Throughout the year, the United States Department of Agriculture updates its estimates of U.S. supply and demand factors for selected crops. This article explores projection updates, via the USDA Acreage Report released on June 30, 2023, and marketing and risk management implications.
The initial estimates for the 2023/24 growing season planted acreage were released in February at the USDA Agricultural Outlook Forum. The estimates were then updated in March via the Prospective Planting Report.
Projected acreage for five crops - corn, soybeans, wheat, rice, and cotton - and the percentage change in acreage estimates can be found in Table 1.
The initial estimate for corn acreage was 91 million acres in February, which was increased to 92 million in March, and now sits at 94 million from June.
Large corn crop
This is the third-highest number of acres planted to corn since 1944. It is worth noting that corn harvested for grain makes up a smaller number of acres at 86.3 million acres but is still up 9% from last year.
Estimated soybean acreage dropped 4.6% to 83.5 million acres in the most recent acreage report, whereas wheat acreage has been similar in all three reports.
Rice acres have increased sequentially by month and are up 7.5% from the initial February projection. Cotton acres increased from 10.9 million acres to 11.3 million acres in March before finding common ground at an estimated 11.1 million planted acres in June.
Looking at the possible price impacts in the acreage report, we take a close look at corn and soybeans, which have experienced the largest acreage changes.
Recent upticks in the prices of both commodities have been driven by drought throughout major crop-producing states, causing a weather induced “crop scare event.” During this crop scare, the drought impacted corn and soybean supply expectations which caused market and futures prices to increase drastically.
Prices peaked on June 21st and began to fall due to rainfall in key production states such as Indiana, Illinois, and Iowa.
The large increase in corn acreage in the June acreage report will make the corn market price less susceptible to future supply shocks, causing a lower price environment. However, the opposite may hold true for soybeans which have dropped 4 million acres.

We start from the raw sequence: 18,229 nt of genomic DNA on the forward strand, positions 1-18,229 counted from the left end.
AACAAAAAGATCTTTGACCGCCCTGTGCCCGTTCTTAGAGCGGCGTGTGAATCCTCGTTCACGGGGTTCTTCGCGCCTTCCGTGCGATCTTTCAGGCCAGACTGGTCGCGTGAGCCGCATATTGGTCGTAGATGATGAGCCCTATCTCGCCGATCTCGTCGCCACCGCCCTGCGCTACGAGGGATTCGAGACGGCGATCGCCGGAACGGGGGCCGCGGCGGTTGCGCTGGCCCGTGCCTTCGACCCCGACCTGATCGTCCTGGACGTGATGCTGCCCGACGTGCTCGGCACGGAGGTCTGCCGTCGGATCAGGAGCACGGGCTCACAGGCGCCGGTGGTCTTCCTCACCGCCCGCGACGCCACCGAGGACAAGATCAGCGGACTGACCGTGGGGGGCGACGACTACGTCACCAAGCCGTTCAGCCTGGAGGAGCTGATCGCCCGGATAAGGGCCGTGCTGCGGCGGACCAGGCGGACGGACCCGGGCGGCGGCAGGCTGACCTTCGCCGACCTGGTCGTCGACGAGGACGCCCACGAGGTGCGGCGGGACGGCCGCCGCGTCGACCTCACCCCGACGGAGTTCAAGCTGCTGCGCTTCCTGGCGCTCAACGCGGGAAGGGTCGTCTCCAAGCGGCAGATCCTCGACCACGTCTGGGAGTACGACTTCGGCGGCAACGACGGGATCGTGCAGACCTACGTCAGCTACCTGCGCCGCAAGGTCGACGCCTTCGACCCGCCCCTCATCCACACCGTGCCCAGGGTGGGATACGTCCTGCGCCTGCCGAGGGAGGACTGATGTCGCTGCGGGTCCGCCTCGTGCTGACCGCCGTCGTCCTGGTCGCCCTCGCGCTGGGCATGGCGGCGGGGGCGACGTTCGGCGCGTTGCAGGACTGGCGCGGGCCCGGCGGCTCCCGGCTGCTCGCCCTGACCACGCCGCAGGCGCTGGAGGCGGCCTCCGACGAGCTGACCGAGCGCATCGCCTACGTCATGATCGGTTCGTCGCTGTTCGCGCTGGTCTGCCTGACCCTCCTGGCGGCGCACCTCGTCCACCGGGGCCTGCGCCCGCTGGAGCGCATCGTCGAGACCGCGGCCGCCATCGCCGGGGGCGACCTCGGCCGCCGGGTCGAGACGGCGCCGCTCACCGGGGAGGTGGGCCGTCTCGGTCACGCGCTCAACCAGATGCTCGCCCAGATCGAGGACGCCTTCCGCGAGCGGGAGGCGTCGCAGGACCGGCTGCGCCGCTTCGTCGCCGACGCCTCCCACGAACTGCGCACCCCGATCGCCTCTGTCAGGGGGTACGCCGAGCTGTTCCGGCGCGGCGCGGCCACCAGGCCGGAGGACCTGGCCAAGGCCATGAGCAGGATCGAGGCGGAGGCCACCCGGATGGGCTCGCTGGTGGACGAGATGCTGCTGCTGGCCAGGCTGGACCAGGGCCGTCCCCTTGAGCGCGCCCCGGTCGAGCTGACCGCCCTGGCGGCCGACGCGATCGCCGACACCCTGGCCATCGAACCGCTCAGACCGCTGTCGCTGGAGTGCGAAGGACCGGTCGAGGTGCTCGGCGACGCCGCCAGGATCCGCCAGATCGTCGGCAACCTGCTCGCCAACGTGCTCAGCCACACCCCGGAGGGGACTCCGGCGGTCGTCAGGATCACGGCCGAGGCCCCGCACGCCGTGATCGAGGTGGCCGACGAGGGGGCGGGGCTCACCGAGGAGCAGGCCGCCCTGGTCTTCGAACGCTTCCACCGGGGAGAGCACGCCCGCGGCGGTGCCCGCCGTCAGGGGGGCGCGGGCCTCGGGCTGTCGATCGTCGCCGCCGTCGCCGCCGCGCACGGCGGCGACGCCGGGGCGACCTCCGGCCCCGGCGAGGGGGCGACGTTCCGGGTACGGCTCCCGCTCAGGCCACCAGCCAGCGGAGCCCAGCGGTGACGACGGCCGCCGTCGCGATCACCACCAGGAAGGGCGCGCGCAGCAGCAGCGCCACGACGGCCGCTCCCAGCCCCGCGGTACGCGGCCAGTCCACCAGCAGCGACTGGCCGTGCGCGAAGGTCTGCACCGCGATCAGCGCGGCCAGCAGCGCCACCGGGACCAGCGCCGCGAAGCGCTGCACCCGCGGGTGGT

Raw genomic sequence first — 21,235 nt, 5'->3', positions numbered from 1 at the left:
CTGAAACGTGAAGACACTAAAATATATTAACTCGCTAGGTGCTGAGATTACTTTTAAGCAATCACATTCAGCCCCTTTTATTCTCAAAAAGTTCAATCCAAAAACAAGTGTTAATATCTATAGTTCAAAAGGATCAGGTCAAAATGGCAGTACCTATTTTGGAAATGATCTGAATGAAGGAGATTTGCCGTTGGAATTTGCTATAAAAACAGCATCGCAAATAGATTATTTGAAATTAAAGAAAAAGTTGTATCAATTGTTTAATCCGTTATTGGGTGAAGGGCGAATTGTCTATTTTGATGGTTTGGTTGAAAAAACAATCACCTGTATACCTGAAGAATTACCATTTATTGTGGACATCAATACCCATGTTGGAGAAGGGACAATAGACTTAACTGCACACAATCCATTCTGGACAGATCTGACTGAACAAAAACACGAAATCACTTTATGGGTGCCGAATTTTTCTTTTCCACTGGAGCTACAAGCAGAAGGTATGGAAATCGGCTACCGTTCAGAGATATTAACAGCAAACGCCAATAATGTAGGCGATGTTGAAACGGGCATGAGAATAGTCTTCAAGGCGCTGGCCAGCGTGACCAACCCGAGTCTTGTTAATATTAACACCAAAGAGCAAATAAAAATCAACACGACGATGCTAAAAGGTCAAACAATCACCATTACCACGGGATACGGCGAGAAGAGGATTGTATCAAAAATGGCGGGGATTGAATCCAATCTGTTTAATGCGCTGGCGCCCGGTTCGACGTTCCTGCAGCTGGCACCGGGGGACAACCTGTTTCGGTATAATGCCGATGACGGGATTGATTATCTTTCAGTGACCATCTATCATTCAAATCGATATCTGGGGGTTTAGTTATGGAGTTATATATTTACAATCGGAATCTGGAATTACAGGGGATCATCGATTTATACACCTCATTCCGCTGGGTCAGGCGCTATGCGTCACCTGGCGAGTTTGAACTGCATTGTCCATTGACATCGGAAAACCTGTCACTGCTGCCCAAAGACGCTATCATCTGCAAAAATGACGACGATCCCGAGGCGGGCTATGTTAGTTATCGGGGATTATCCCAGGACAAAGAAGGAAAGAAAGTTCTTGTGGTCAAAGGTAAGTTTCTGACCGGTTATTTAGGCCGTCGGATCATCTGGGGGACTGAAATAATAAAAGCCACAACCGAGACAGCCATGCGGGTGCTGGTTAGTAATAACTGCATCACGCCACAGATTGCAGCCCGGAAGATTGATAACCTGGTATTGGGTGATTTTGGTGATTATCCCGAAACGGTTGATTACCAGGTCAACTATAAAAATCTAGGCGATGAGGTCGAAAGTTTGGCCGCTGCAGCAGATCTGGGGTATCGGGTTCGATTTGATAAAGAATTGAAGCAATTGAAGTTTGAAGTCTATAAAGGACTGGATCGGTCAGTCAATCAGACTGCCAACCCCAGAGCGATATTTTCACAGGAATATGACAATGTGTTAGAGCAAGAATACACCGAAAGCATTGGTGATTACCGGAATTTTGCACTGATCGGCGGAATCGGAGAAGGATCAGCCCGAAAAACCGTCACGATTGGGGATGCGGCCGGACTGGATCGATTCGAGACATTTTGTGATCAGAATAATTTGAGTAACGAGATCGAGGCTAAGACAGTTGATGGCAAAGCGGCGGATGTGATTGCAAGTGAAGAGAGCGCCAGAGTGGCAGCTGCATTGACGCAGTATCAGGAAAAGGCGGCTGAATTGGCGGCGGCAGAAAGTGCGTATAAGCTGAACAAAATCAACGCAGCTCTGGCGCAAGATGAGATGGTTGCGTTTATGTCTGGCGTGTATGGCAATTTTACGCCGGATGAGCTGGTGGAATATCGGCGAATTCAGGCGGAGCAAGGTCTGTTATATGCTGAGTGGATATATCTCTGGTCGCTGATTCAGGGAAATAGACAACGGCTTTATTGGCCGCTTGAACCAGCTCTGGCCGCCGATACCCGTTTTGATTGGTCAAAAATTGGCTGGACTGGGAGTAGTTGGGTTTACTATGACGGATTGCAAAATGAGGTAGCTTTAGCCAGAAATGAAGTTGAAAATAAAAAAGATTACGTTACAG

As there are fewer soybean acres than previously projected, soybean prices could be more susceptible to further price increases due to detrimental weather, which causes deterioration in crop conditions and expected yield.
Corn and soybeans had complete opposite price responses to the June Acreage Report, with the corn price decreasing 33 cents to $4.95/bu and soybeans increasing 77 cents to $13.42/bu.
Rough rice and cotton futures had essentially no response to the June acreage report with rough rice remaining flat at $15.25/cwt and cotton only increasing to 80.37 cents/lb from 79.04 cents/lb.
A marketing tool available to producers that could be considered is buying a put option to place a floor on the futures price. A put option gives the right but not the obligation to sell a futures contract at the strike price specified in the put option contract, so long as the futures price is below the strike price at the time the option is exercised (i.e., “in the money”).
Price decline protection
Producers can use this strategy to protect against futures market price declines while allowing them to benefit if prices rally. See Biram and Smith (2022) for an explanation of using options to augment one’s risk management plan.
Additionally, producers can manage price risk in their local cash market by locking in prices received at harvest at a local grain elevator or grain purchaser through forward contracting.
Lastly, we take a look at the potential price protection a producer has if they purchased crop insurance by considering the futures price as of the afternoon of June 30, 2023, relative to the Projected Crop Insurance Price released by USDA-RMA in the winter (Table 2).
Harvest month futures contracts for corn, soybeans, rice, and cotton are lower relative to their respective Projected Price with corn having a substantially lower price. Notably, if the 2023 growing season were to end today, holding 2023 harvest yield the same as APH yield, 85% Revenue Protection would already trigger an indemnity for corn with ZCZ23 being 83% of the Projected Price.
The current harvest month corn futures price would also trigger an indemnity under Enhanced Coverage Option and Supplemental Coverage Option, assuming no difference in the county expected harvest yield and established APH. This is because ECO and SCO trigger an indemnity once county-level revenue falls below 95% and 86% of the county-level revenue guarantee, respectively.
We also see ECO would trigger an indemnity for rice, assuming no change in the expected harvest yield.
Source: Southern Ag Today
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